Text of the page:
The Attribution Theory: Who’s to Blame?

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Sumilon Island (c) Dakilanglaagan

Traveling taught me not to wholeheartedly trust weather updates and Google Map. Needless to say, in various occasions, they failed me. So I began to become more observant with the skies and practiced estimating distance over time with due consideration to individual pacing. Yes, traveling has taught me how to apply some of the sciences I despised when I was younger. But traveling also taught me that not everyone is capable of developing this skill (most especially if they don’t want to). For many, locating the sunrise and sunset seemed to be a strenuous task and estimating the time of arrival can be as difficult as explaining to a kid how did the baby get inside the mother’s tummy. Stupid analogy, but I guess you get the drift.

 

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The other day, I was privileged to join a trip to Southern Cebu. The original plan was to visit the whalesharks and the nearby island of Sumilon. From the accounts of this blog, you’d know these two activities do not interest me anymore; but for some reasons, I pursued with the trip. By three in the morning, we were already heading south, in fear that we might get stuck in traffic (Minglanilla gave a prior notice of road closure). Moreover, boss would like to make sure that we’d get one of the earliest slot for the whale watching given with the 12 o’clock cut off time. I was wondering why we needed to go this early. I remembered four years ago, we went to Oslob by bus at nine but were still able to do the activity. Maybe boss was just paranoid. But times have changed and even though we arrived at sixty-thirty, we were on the 95th slot. It was a Holy Thursday – a time of penance and reflection – but the street of Tan-awan looked like a gathering, a fiesta! The limited space of the streets and sidewalks plus the growing number of visitors reminded me of how crowded Boracay was. Obviously, this was not what I saw several years back. Boss was right.

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Expectation (c) Dakilanglaagan
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REALITY. (c) Dakilanglaagan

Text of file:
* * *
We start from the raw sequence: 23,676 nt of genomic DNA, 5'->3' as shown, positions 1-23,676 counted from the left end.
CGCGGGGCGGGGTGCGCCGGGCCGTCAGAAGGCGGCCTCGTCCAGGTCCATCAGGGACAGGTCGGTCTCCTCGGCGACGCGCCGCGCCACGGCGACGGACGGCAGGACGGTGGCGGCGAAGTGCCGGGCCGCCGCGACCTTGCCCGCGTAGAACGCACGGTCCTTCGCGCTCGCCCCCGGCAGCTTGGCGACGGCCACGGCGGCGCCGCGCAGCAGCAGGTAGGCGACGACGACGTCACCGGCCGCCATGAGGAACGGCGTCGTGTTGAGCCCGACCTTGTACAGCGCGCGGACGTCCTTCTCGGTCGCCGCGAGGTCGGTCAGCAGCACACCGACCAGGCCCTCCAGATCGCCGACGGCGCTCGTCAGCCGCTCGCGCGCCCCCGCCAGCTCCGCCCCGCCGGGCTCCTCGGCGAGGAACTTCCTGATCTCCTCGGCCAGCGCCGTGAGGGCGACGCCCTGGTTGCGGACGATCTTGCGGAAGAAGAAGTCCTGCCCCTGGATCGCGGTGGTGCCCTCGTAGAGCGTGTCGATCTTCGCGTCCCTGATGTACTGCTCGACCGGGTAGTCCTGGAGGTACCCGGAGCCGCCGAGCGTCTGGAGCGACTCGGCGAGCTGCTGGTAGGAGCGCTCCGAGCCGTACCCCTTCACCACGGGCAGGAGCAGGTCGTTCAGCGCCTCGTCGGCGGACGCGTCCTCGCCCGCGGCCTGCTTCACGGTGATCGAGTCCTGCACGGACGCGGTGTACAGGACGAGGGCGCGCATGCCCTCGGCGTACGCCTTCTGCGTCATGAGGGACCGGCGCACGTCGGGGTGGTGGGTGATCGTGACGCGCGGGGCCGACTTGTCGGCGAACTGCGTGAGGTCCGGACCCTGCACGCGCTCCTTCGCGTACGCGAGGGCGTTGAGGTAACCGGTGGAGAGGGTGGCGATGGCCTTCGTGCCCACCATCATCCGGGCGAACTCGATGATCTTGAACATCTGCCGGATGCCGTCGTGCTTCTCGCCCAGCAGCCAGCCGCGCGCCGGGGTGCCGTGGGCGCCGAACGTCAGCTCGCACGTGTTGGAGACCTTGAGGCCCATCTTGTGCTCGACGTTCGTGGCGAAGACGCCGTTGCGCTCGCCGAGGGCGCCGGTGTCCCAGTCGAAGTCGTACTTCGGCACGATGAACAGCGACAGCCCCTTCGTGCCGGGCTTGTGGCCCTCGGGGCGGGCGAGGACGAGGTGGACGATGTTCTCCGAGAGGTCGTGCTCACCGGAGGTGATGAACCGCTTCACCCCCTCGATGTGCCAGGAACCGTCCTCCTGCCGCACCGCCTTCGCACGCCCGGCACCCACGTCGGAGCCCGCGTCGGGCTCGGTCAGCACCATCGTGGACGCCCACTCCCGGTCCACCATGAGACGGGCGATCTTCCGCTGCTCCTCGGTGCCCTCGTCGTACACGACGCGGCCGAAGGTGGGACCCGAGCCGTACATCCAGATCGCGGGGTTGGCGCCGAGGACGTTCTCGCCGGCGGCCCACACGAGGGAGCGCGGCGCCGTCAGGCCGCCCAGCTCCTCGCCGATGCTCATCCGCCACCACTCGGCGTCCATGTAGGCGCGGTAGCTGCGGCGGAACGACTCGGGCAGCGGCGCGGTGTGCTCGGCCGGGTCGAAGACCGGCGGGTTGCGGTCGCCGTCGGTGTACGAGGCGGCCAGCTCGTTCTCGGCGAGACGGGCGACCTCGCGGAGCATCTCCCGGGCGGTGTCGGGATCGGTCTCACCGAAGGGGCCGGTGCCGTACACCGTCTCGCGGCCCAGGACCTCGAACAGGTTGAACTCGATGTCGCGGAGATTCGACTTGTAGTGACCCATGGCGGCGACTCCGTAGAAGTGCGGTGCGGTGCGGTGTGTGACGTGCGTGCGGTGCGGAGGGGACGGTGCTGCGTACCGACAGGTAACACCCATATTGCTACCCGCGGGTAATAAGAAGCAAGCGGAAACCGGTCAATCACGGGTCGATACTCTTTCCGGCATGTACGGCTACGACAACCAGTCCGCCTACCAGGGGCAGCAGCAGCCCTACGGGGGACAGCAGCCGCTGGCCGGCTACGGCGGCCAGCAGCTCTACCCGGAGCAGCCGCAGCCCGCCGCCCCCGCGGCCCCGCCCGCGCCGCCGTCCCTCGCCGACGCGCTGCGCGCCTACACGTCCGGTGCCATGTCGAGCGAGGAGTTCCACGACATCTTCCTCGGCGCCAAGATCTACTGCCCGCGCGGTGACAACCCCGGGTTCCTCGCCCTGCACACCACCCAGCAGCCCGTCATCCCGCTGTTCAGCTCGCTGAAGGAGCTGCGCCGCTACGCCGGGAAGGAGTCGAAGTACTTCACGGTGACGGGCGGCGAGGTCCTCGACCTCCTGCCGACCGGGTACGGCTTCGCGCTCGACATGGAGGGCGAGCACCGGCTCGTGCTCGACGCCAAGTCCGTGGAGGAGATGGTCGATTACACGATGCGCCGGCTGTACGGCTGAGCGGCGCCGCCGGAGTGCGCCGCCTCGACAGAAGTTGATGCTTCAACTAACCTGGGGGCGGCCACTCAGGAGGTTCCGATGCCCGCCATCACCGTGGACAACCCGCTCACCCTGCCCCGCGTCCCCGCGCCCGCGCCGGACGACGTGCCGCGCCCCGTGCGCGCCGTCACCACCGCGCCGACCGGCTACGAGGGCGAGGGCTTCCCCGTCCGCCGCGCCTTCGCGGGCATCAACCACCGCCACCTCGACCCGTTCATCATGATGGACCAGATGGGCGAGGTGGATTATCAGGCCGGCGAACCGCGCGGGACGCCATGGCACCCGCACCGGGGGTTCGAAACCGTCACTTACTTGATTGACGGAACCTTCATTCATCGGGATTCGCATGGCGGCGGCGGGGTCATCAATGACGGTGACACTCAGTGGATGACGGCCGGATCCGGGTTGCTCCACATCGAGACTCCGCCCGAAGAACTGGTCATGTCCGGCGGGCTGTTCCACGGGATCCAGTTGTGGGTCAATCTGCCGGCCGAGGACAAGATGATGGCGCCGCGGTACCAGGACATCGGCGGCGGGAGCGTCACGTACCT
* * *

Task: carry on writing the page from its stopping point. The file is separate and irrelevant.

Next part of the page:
We then proceeded to Sumilon Island after. But we weren’t the only ones who were following such itinerary. After whale watching, most guest were offered an island hopping tour or a quick visit to Tumalog Falls. Therefore, the people you see during the whalewatching activity are most likely the same individuals you’ll swim and take photos with in Sumilon Island and Tumalog Falls! And that’s one thing I wasn’t prepared for. For someone who has been to a number of densely populated beaches, the mob was overwhelming. But well, you can’t complain about the crowd if you’re part of it.

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Sumilon Island Sandbar (c) Dakilanglaagan

Had I been in the usual tourist’s mindset, I could have despised the activity. I neither joined any but by merely observing and talking to locals, a lot of things dawned unto me. Unlike renowned eco-tourism sites, there was no limit on the number of guests flocking in the area. The common business attitude protrudes that: the more guests, the greater the income, still holds true. Most fishermen were already working as boatmen and guides. Who wouldn’t want a thousand (or more) income a day? This is why even with a lot of protests from environmentalists, such activities still continue up until now. But how long can they keep this? Obviously, this isn’t sustainable.

Surely, traveling allowed me to put into application the theories I’ve learned in school. But most importantly, it also taught me to weigh things before speaking my mind out, to put myself in the shoes of other people. In my newsfeed right now, I see lots of people complaining about the traffic and the number of people gathering on beaches and mountains. They then point fingers to bloggers for such outcome, the way most people blame politicians for every failed government program. It is easy to make comments and debate about this, but ultimately, this won’t answer the problem. It won’t pose a fair solution to the locals who are totally dependent with their resources and the environment who’s suffering for this. There are lots of contributing factors to look into before administering another law, another ordinance – thanks to bureaucracy.

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Sumilon Island (c) Dakilanglaagan

Anybody can be a social media influencer. And once posted online (be it a blogger or a local of the area), you can never retract it – just like the words we say when we are caught in anger. This is the reason why I select the information I write on the blog (you seldom see itineraries and how to go tips) and I no longer encourage people to follow the track I’m taking – most especially on how inconvenient it is. But I will continue giving you insights. I’ll continue sharing my thoughts because I believe that no one should have the monopoly of everything. Part of adventure is discovering. There is no thrill when everything is spoon-fed. Until then, I hope you still follow where your heart leads you and that you take part in the conservation of the environment. There is so little that we can do, but big things come from small beginnings right? Right.

See you on trails.

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3 thoughts on “The Attribution Theory: Who’s to Blame?

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